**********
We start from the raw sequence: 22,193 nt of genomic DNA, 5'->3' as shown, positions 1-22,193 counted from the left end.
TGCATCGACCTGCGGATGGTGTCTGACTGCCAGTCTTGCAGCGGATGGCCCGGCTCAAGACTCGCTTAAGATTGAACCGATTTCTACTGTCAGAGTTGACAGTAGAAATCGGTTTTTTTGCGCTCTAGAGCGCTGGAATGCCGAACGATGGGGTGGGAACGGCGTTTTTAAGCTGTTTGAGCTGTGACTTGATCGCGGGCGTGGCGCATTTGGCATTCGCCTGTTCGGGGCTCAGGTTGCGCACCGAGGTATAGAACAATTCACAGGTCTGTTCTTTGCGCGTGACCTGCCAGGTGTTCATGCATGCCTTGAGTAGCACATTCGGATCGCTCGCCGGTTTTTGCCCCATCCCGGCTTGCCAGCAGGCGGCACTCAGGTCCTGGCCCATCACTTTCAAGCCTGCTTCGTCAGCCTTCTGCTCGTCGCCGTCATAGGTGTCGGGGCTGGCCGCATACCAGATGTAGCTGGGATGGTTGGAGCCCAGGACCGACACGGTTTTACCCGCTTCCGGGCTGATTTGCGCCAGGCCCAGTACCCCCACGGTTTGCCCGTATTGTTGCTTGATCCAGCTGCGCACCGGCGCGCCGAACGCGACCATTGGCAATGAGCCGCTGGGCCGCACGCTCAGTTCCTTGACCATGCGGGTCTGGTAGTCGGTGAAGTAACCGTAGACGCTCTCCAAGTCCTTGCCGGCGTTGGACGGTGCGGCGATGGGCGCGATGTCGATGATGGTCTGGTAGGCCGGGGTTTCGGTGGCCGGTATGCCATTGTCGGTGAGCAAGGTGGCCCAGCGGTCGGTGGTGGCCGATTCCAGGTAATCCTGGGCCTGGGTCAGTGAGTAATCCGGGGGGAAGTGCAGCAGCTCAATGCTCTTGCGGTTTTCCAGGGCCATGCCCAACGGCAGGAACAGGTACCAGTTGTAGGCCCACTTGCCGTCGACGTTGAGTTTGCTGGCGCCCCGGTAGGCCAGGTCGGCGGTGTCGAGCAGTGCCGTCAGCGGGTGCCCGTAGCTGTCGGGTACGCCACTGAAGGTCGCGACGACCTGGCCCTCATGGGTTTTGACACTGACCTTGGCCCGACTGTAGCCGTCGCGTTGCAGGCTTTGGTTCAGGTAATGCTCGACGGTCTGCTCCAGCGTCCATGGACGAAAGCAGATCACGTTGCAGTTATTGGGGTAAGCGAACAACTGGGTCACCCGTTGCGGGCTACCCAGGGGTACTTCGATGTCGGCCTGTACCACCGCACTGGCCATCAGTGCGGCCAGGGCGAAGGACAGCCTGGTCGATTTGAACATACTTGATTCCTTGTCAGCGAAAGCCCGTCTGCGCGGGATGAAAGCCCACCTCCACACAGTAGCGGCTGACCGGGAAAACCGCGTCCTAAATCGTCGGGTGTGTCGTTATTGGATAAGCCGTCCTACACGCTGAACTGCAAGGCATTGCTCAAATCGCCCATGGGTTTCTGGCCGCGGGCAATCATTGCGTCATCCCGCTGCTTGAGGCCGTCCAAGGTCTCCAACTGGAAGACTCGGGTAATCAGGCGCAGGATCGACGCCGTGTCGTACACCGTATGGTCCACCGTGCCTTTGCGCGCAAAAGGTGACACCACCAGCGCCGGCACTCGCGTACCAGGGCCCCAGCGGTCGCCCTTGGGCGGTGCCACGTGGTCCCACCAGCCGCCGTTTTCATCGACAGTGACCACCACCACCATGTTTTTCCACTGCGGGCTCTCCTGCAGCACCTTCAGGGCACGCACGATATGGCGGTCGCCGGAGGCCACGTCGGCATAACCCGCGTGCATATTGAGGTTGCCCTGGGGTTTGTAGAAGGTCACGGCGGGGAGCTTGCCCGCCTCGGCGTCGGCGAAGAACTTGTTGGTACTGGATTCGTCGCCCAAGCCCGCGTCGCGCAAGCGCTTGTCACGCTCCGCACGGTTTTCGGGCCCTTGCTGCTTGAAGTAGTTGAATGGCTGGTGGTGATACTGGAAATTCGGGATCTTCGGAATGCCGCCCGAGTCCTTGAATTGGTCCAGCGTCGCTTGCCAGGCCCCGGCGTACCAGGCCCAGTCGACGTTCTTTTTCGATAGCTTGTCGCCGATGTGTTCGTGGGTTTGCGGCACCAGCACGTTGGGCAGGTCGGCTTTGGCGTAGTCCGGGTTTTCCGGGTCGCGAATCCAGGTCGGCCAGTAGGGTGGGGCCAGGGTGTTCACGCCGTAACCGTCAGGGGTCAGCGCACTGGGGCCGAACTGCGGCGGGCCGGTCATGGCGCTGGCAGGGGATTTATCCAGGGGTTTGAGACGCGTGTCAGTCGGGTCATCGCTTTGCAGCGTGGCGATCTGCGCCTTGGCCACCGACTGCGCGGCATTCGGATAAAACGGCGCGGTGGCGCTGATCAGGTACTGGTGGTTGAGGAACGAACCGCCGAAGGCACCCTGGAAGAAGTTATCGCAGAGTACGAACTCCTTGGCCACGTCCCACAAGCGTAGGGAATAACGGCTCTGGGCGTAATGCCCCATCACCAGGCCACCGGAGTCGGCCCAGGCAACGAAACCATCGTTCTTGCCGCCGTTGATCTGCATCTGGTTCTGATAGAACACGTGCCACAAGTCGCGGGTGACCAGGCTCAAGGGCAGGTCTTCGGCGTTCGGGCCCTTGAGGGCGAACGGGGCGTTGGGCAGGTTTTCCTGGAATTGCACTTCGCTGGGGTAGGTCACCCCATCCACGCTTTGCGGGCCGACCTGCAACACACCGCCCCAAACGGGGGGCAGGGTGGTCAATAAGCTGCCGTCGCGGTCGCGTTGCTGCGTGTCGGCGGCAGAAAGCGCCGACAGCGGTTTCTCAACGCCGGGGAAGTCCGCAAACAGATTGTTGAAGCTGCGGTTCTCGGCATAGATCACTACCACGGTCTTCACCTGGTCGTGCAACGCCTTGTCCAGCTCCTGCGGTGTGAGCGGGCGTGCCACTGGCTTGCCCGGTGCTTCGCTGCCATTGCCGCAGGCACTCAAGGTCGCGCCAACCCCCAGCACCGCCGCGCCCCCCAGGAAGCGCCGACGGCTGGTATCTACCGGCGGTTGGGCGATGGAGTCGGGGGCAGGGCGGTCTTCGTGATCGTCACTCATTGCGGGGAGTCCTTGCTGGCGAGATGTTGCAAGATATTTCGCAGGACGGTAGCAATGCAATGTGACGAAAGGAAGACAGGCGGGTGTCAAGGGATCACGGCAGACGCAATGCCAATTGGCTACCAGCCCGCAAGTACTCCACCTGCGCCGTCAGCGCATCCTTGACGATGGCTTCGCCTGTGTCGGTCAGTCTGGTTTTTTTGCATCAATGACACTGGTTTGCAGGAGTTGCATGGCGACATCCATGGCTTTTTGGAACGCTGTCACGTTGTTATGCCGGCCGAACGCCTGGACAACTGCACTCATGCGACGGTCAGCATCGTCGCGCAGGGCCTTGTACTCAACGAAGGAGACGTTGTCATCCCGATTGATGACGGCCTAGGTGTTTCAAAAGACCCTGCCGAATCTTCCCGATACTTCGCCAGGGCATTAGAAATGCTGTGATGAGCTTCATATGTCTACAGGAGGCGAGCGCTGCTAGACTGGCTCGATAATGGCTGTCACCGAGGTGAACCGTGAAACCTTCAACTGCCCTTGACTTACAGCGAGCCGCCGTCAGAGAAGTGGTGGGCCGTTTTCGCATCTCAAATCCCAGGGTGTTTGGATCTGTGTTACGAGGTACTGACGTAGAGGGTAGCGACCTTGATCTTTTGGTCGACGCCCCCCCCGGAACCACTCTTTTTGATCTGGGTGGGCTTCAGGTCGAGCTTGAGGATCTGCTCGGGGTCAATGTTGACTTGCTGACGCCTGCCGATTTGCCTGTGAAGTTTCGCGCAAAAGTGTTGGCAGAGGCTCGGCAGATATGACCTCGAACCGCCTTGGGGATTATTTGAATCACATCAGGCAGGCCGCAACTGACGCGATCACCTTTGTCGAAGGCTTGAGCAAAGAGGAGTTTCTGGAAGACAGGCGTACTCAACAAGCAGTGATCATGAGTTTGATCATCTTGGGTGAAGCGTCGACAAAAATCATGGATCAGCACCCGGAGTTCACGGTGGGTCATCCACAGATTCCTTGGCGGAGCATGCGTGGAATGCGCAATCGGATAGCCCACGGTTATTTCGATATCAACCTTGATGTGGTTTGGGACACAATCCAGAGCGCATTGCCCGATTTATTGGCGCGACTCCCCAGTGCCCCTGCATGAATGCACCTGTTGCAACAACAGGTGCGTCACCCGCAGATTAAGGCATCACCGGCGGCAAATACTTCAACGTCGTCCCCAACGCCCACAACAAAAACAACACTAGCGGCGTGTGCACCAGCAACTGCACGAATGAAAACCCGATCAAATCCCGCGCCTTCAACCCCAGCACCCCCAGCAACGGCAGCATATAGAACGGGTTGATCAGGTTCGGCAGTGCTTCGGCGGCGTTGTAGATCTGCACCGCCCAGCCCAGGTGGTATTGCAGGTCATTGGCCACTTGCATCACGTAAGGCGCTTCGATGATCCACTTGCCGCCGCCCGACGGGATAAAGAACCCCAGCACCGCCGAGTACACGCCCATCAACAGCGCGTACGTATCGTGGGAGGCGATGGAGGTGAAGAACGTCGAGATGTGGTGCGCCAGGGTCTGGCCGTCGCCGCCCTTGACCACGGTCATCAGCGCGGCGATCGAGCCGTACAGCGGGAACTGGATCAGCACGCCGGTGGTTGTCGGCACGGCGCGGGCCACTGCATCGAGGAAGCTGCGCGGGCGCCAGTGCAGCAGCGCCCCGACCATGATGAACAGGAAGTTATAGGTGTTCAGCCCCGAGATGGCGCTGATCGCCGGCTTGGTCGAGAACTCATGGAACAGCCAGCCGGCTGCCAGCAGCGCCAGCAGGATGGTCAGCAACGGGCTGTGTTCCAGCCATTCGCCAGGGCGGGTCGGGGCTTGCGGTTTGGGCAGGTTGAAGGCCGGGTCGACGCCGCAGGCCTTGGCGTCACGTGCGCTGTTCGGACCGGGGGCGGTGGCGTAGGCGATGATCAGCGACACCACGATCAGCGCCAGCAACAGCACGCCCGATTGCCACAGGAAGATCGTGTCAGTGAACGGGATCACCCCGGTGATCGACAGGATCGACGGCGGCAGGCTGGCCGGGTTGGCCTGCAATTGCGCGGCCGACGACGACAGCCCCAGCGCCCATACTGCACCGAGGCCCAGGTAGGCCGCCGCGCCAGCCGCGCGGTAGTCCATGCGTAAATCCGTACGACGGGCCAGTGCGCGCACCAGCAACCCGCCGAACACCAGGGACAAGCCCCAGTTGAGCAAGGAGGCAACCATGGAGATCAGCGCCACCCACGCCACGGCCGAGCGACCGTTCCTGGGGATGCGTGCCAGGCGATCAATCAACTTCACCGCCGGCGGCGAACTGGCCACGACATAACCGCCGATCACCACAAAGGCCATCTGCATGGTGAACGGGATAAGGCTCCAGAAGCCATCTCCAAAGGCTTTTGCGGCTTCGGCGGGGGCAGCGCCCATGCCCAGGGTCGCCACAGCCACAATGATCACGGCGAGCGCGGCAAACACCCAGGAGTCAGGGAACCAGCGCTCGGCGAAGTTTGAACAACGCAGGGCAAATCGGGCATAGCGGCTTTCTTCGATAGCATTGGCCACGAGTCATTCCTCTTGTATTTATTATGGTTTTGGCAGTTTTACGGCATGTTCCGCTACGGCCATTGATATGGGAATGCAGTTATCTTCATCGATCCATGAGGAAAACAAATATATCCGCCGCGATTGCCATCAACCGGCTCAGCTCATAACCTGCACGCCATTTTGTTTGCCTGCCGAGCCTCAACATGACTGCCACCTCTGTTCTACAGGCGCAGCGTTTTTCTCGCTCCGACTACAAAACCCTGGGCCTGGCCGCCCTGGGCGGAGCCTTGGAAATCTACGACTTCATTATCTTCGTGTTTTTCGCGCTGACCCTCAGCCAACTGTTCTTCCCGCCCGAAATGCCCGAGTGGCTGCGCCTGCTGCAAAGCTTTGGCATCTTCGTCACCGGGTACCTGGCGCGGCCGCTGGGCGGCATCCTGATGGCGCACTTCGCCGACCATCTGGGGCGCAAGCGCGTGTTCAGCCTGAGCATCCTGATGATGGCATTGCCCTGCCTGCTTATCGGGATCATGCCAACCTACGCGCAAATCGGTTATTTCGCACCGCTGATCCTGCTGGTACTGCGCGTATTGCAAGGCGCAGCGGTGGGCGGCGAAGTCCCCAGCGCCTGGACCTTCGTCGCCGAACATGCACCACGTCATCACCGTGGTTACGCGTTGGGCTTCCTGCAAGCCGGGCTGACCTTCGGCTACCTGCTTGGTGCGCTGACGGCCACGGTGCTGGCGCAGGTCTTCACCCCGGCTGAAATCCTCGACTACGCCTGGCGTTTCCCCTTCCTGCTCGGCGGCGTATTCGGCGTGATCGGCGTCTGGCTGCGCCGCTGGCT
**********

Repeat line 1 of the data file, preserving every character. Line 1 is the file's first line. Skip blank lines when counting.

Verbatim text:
We start from the raw sequence: 22,193 nt of genomic DNA, 5'->3' as shown, positions 1-22,193 counted from the left end.